Ethnic Prevalence of Angiotensin-Converting Enzyme Deletion (D) Polymorphism and COVID-19 Risk: Rationale for Use of Angiotensin-Converting Enzyme Inhibitors/Angiotensin Receptor Blockers.
Sarangarajan R., Winn R., Kiebish MA., Bountra C., Granger E., Narain NR.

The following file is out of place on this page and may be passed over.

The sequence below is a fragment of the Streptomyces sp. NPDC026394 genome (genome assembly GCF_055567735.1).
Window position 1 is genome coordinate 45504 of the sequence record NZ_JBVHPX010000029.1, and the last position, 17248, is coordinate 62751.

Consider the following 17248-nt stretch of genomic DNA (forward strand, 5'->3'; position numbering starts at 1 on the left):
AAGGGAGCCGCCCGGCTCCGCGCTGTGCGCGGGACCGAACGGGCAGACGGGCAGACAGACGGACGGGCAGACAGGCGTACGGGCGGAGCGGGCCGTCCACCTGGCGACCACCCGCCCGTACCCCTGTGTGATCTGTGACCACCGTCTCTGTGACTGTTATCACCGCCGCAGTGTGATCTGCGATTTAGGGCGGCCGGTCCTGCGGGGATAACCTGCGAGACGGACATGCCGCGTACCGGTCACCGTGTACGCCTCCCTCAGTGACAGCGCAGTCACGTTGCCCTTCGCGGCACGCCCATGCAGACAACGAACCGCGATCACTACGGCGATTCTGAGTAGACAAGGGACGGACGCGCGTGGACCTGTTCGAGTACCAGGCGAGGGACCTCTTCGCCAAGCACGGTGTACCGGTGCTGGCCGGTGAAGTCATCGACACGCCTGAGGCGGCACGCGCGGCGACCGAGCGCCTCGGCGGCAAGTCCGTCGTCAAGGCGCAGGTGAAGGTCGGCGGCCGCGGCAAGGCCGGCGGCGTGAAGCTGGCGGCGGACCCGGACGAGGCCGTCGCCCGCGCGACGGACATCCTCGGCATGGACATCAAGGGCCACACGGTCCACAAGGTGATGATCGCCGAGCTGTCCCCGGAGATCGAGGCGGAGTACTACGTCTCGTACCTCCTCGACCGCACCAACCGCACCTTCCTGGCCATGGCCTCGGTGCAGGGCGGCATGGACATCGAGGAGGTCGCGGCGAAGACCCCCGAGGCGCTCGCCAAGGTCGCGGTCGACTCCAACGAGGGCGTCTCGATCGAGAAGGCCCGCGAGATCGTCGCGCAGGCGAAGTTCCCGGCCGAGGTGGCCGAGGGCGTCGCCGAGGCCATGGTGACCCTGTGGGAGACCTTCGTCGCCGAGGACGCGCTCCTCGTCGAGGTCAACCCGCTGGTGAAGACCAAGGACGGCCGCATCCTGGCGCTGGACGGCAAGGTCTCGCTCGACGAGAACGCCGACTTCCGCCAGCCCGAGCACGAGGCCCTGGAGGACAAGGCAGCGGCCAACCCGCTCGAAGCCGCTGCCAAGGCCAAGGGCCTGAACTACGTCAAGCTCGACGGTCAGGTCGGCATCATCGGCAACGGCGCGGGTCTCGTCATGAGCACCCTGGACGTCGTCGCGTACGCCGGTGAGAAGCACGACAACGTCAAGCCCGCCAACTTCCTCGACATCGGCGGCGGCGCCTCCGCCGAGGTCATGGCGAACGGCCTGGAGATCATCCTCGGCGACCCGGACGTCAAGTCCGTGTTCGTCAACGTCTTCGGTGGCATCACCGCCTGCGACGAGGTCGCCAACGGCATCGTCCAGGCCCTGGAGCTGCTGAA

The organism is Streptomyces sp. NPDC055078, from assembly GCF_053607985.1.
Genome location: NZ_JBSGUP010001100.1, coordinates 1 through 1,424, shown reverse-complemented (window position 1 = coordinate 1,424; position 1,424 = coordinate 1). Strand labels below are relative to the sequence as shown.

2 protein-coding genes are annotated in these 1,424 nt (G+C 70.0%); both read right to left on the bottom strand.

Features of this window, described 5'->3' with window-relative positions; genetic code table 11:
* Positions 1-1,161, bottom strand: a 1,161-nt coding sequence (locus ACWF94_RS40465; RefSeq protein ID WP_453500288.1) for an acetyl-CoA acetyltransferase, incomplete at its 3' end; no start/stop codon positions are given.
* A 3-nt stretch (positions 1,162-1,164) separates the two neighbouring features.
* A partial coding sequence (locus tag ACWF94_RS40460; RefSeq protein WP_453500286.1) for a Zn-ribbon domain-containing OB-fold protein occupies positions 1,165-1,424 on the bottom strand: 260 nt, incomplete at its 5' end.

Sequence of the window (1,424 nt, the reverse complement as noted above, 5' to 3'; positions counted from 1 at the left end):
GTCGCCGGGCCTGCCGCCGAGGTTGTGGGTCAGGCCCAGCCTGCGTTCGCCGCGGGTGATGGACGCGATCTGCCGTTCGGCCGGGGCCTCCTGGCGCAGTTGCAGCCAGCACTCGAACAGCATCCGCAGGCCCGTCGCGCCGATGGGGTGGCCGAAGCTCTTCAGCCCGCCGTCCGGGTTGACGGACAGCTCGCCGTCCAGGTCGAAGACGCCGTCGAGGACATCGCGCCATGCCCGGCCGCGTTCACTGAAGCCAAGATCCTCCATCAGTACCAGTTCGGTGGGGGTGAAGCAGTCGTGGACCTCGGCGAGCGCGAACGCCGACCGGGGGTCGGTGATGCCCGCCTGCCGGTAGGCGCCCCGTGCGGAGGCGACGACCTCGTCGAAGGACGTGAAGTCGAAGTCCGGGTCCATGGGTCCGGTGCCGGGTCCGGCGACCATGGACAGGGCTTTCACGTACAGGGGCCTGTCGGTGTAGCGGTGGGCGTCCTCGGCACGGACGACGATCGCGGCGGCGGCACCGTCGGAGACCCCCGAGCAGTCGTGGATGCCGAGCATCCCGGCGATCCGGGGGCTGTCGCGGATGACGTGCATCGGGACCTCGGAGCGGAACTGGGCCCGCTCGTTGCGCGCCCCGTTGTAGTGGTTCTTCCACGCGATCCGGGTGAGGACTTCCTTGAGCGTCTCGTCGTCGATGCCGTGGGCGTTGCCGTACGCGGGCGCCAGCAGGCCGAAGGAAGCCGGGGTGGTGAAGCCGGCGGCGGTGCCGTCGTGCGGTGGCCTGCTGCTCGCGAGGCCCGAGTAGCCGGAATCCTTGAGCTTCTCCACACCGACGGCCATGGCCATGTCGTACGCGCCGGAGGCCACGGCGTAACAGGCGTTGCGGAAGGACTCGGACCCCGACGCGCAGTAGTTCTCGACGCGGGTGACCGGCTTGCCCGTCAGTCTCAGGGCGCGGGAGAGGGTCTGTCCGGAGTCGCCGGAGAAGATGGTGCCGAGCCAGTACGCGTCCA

RATIONALE: Hypertension, obesity and diabetes are major risk factors associated with morbidities underlying COVID-19 infections. Regression analysis correlated presence of ACE insertion/deletion (I/D) polymorphism to COVID-19 incidence and mortality. Furthermore, COVID-19 prevalence correlated to allele frequency of angiotensin-converting enzyme (ACE) deletion (D) polymorphism within the European population. OBJECTIVE: Homozygous ACE deletion polymorphism is associated with increase in ACE and angiotensin II (Ang-II), sustained levels can result in inflammation, fibrosis and organ damage. The ACE DD polymorphism is also associated with hypertension, acute respiratory distress and diabetic nephropathy, all considered high risk for COVID-19 infection and outcomes. The study objective was to describe a biological framework associating ethnic prevalence of ACE deletion polymorphism to COVID-19 comorbidities providing rationale for therapeutic utility of ACE-I/ARBs to improve outcomes. METHOD AND RESULTS: The Allele Frequency Database (ALFRED) was queried for frequency of rs4646994 representing ACE I/D polymorphism. In a total of 349 worldwide population samples, frequency of ACE D allele was higher in European, Asian, and Africans cohorts. In the USA, the frequency of ACE D allele was higher in non-Hispanic Black compared with non-Hispanic White and Mexican Americans. CONCLUSION: COVID-19 binding mediated reduction/inactivation of ACE-II can increase ACE/Ang-II signalling pathway and related pathologies. The presence of ACE DD polymorphism with COVID-19 infection likely augments ACE/Ang-II activities, increasing severity of COVID-19 morbidities and impacts outcomes. Thus, ethnic prevalence of ACE DD polymorphism can explain in part the severity of COVID-19 morbidity providing rationale for the use of ACE-I/ARBs to improve outcomes.